LETTER: What it’s like to be a victim of sexual assault or rape in Guernsey

Following the harrowing personal accounts we published on Thursday, one local woman shares her experience of living with the aftermath of sexual assault.

Shutterstock pictures (29351734)
Shutterstock pictures (29351734)

TW: This content in this article may be distressing for some people. Anyone affected by these kinds of stories is urged to seek support from Safer, Victim Support, the Samaritans or Guernsey Mind.

I WAS saddened to read the article in the Guernsey Press recently where Bailiwick residents shared their experience of sexual assault within the island.

I had written the below words with the intention of anonymously sharing them five years ago but when you have been hiding a part of your life away for so long it sometimes takes the courage of others sharing their stories to share yours too.

There is much research, evidence and advice out there on how a person may feel as a result of being a victim of such trauma – but it is pertinent to consider how one might feel going through such situations in a small, close-knit island community such as our own.

You have to face the fact that you are more than likely going to bump into the person that did it any time you leave the house. It can leave you constantly on guard and anxious for fear of catching a glance of them at the supermarket, or in your local watering hole, or anywhere else you deserve to feel safe. Seeing the accused can make you experience intense emotions of upset, anger and, in some cases, trigger flashbacks and cause you to mentally spiral.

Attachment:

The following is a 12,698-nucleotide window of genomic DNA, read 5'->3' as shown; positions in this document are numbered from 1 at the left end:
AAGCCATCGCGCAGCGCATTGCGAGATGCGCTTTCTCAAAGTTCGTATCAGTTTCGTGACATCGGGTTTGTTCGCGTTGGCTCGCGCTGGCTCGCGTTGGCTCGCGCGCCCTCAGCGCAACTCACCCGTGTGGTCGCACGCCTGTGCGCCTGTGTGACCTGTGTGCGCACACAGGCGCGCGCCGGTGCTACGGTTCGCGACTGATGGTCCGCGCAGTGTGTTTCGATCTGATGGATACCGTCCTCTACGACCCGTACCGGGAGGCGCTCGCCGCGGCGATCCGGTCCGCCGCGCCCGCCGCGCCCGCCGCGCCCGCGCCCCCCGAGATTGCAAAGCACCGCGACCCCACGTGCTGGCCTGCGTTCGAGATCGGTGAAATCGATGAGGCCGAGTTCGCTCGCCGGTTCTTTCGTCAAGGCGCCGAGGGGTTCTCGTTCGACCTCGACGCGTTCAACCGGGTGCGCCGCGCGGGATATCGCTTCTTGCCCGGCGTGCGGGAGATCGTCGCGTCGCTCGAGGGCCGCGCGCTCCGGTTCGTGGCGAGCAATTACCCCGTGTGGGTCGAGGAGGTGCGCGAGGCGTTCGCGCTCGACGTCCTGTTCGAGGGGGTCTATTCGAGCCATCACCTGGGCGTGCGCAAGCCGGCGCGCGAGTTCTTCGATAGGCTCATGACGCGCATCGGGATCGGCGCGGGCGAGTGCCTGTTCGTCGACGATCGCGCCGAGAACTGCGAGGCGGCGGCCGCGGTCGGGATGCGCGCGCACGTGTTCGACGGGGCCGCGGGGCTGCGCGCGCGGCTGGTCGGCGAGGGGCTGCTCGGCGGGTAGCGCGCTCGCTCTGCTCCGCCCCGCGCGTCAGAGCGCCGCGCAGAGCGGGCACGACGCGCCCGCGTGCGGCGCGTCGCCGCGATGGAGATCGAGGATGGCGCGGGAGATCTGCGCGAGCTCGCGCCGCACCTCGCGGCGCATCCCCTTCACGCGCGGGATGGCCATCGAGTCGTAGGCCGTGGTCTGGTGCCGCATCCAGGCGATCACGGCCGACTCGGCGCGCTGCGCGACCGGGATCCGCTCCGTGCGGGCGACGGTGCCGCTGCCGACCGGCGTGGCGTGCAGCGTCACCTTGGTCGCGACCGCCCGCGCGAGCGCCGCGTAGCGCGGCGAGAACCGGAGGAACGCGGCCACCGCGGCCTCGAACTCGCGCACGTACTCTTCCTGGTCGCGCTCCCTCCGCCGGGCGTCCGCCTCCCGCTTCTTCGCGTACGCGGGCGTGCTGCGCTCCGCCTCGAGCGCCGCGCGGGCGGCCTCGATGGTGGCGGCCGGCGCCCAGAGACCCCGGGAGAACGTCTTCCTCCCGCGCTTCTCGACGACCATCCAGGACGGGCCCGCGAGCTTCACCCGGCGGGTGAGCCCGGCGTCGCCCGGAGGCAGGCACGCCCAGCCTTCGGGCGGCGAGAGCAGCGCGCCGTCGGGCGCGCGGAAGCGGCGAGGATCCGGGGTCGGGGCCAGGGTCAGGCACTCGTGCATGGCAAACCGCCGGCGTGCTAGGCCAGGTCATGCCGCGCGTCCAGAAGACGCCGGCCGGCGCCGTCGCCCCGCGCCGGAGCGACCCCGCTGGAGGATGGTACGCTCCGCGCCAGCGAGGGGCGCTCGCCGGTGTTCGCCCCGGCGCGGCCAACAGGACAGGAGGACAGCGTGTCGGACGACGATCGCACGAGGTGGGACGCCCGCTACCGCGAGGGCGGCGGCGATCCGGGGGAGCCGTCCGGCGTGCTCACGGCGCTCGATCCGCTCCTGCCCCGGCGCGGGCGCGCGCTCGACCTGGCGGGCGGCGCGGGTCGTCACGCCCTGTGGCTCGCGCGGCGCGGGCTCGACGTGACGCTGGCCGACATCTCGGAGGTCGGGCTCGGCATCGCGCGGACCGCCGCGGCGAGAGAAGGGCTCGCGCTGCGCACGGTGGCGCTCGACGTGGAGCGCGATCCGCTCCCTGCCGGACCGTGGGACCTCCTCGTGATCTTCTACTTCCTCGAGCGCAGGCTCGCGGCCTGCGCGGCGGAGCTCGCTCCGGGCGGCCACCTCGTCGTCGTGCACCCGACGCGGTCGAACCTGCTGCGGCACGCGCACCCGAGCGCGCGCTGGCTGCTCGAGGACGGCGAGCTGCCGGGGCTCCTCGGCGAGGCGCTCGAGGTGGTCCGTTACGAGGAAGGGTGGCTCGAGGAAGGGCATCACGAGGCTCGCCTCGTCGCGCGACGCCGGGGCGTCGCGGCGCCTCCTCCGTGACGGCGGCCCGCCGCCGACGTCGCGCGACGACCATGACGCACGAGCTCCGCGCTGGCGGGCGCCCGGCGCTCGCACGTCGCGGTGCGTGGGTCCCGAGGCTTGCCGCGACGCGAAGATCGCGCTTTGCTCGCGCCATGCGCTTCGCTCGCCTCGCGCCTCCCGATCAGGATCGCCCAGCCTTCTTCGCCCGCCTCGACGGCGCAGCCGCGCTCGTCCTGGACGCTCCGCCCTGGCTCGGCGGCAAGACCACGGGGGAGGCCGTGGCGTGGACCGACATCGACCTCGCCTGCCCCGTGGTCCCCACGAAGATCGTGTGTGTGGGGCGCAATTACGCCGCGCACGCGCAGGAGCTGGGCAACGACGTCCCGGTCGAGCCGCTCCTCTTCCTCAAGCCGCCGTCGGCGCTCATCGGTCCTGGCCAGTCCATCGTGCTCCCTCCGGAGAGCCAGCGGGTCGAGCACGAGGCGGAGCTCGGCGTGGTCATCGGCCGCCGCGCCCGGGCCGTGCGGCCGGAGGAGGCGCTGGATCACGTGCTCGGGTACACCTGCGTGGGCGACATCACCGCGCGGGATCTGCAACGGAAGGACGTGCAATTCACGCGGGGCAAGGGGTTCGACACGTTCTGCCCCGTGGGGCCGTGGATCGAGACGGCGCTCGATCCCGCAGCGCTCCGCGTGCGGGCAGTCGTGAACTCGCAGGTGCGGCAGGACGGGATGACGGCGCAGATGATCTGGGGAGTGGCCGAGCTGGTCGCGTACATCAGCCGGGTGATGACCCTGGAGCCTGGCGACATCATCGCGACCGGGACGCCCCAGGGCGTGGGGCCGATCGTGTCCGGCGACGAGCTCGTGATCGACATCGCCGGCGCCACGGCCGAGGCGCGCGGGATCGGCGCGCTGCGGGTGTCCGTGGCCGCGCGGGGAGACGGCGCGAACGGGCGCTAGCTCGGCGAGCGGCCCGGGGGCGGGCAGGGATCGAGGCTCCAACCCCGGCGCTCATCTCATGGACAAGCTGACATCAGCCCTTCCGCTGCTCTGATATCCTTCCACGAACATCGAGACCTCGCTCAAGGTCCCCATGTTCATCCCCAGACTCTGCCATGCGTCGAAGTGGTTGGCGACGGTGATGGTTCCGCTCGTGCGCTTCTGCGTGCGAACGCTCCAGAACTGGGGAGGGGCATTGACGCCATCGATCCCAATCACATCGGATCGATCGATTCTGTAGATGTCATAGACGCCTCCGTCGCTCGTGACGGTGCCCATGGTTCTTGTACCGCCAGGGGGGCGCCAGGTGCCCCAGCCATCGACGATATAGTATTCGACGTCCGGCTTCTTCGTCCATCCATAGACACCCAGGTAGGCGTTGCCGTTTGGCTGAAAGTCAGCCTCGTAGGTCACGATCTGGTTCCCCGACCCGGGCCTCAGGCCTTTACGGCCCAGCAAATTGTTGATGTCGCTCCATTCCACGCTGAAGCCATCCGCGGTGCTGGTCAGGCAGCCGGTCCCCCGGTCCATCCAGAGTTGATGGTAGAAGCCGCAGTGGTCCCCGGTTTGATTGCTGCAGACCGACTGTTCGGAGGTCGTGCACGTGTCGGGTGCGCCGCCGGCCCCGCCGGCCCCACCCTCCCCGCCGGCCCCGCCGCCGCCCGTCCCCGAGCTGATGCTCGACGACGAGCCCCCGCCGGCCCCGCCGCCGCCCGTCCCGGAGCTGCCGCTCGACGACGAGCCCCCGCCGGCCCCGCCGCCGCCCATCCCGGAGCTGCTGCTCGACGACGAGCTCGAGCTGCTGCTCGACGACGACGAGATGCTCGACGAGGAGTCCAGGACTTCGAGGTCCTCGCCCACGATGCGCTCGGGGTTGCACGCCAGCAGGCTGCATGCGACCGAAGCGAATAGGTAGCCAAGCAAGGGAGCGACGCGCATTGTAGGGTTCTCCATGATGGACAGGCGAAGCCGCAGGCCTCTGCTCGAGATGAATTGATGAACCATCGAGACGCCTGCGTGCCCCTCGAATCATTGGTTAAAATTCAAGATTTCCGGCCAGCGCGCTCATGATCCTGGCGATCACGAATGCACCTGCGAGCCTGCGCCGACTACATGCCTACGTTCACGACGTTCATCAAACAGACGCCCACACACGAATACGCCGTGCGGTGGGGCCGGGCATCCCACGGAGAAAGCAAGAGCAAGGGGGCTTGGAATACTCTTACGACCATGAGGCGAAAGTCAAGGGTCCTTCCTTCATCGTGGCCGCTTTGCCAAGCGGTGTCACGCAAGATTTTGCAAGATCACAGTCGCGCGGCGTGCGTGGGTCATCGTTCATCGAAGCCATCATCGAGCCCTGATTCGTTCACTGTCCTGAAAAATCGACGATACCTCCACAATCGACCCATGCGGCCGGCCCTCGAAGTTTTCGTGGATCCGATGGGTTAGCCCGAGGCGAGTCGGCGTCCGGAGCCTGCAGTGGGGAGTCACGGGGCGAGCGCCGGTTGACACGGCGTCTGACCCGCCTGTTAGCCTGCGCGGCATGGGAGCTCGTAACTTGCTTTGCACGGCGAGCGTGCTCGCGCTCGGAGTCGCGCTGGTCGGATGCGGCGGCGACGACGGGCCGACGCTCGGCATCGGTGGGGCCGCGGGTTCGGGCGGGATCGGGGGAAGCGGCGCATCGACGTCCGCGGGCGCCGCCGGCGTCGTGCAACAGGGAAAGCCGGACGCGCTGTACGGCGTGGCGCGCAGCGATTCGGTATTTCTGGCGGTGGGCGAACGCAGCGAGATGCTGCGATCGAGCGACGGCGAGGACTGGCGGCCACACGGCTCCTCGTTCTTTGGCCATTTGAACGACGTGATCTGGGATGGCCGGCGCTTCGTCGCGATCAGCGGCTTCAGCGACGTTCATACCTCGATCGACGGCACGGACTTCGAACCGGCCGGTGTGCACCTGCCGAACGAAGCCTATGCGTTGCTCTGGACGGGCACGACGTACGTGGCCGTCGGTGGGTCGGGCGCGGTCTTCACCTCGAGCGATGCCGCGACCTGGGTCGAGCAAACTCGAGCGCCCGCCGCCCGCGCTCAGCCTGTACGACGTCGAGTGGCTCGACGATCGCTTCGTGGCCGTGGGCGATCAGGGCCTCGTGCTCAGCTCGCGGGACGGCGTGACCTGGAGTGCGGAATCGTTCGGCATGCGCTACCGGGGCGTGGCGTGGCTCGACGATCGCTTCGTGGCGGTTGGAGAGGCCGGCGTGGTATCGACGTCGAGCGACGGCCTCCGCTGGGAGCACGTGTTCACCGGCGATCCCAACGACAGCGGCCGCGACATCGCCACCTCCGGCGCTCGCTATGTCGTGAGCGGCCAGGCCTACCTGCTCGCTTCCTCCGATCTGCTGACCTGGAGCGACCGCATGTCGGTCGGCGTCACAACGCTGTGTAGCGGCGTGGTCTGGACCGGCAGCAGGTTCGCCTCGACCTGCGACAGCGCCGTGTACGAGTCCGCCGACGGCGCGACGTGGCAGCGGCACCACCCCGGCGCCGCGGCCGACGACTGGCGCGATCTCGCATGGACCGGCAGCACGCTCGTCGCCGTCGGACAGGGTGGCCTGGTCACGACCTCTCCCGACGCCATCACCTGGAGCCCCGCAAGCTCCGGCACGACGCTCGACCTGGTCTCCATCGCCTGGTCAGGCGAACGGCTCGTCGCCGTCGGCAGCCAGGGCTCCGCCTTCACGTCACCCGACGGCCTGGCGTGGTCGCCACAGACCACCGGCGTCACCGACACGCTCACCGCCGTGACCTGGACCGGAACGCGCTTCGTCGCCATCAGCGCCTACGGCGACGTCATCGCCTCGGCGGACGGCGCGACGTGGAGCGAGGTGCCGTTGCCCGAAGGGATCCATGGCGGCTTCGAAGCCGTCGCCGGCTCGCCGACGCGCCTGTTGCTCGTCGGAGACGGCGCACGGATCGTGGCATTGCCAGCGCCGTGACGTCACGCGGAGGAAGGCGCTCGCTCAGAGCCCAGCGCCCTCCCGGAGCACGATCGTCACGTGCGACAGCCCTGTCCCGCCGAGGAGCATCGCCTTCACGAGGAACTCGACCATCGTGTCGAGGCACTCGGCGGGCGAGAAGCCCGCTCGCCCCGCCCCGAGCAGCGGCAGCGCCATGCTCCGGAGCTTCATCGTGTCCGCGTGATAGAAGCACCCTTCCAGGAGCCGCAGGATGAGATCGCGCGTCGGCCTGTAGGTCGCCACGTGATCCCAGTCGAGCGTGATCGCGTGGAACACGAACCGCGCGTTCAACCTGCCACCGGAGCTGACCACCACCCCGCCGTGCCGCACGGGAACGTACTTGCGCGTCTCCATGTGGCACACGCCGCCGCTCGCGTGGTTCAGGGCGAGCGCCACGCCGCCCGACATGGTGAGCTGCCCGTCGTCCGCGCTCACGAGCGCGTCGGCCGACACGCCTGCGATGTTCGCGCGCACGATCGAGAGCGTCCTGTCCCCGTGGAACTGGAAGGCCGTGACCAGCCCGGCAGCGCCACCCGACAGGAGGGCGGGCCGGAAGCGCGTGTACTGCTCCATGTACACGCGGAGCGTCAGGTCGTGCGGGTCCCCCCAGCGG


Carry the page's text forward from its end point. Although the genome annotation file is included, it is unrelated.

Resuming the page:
There was one point that I felt such anxiety that walking anywhere gave me intense panic attacks – I would get ready to go to work in the morning and I couldn’t stop crying and I’d have to re-apply my make up over and over again. There were times when I was in the same queue at a shop as the individual who assaulted me age 14. There was a time I was on a date on Valentine’s Day and saw an individual who assaulted me. Imagine trying to explain to a first date why your mood has drastically changed and you’re freaking out all of a sudden. Every experience like this can drill that feeling of shame, which you do not deserve to feel, much deeper.

If the incident happened whilst you are drinking, you may question yourself, question if others will question you, but also if you cannot recall the name or face of the accused it can make you feel very confused and on edge. You could be walking through Town and hear a familiar voice, you could see someone with the same colour hair, you could smell a certain aftershave. All of a sudden you feel like you are not safe around many of the people around you. You can feel like you are living in a bubble and like you are walking along holding a sign up saying ‘look at me, I am a victim’. You feel everyone is as aware of you as you are them. It destroys your confidence.

I had an issue once that even feeling drunk would cause me to panic and end up reliving the situation again as I didn’t feel in control. I had a panic attack once in the toilets at Folies and felt completely stuck like I couldn’t get out. Luckily when I walked out of the toilet my friend saw I was distressed and grabbed my hand and led me out of there and got me home. But still I felt embarrassed as everything was a haze and I didn’t know if anyone saw me reacting like that. What if someone I work with saw me?